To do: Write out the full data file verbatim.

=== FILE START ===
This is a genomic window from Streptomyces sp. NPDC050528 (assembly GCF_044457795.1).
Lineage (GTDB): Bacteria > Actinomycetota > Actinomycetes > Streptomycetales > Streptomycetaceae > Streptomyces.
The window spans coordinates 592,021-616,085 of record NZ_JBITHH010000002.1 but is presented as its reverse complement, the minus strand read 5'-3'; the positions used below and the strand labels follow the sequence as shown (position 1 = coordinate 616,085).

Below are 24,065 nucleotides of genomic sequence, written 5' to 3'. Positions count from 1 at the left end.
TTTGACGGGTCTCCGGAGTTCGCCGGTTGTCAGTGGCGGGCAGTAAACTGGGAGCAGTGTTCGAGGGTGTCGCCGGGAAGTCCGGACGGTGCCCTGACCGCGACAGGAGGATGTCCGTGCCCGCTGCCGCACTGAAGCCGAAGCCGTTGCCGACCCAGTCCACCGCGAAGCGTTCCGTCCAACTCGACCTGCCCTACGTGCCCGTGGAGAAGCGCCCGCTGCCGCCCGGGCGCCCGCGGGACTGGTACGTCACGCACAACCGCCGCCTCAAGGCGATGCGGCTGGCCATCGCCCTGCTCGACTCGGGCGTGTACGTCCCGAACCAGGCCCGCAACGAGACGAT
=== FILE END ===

This is a genomic window from Streptomyces sp. NPDC050528 (assembly GCF_044457795.1).
Lineage (GTDB): Bacteria > Actinomycetota > Actinomycetes > Streptomycetales > Streptomycetaceae > Streptomyces.
The window spans coordinates 592,021-616,085 of record NZ_JBITHH010000002.1 but is presented as its reverse complement, the minus strand read 5'-3'; the positions used below and the strand labels follow the sequence as shown (position 1 = coordinate 616,085).

Below are 24,065 nucleotides of genomic sequence, written 5' to 3'. Positions count from 1 at the left end.
TTTGACGGGTCTCCGGAGTTCGCCGGTTGTCAGTGGCGGGCAGTAAACTGGGAGCAGTGTTCGAGGGTGTCGCCGGGAAGTCCGGACGGTGCCCTGACCGCGACAGGAGGATGTCCGTGCCCGCTGCCGCACTGAAGCCGAAGCCGTTGCCGACCCAGTCCACCGCGAAGCGTTCCGTCCAACTCGACCTGCCCTACGTGCCCGTGGAGAAGCGCCCGCTGCCGCCCGGGCGCCCGCGGGACTGGTACGTCACGCACAACCGCCGCCTCAAGGCGATGCGGCTGGCCATCGCCCTGCTCGACTCGGGCGTGTACGTCCCGAACCAGGCCCGCAACGAGACGAT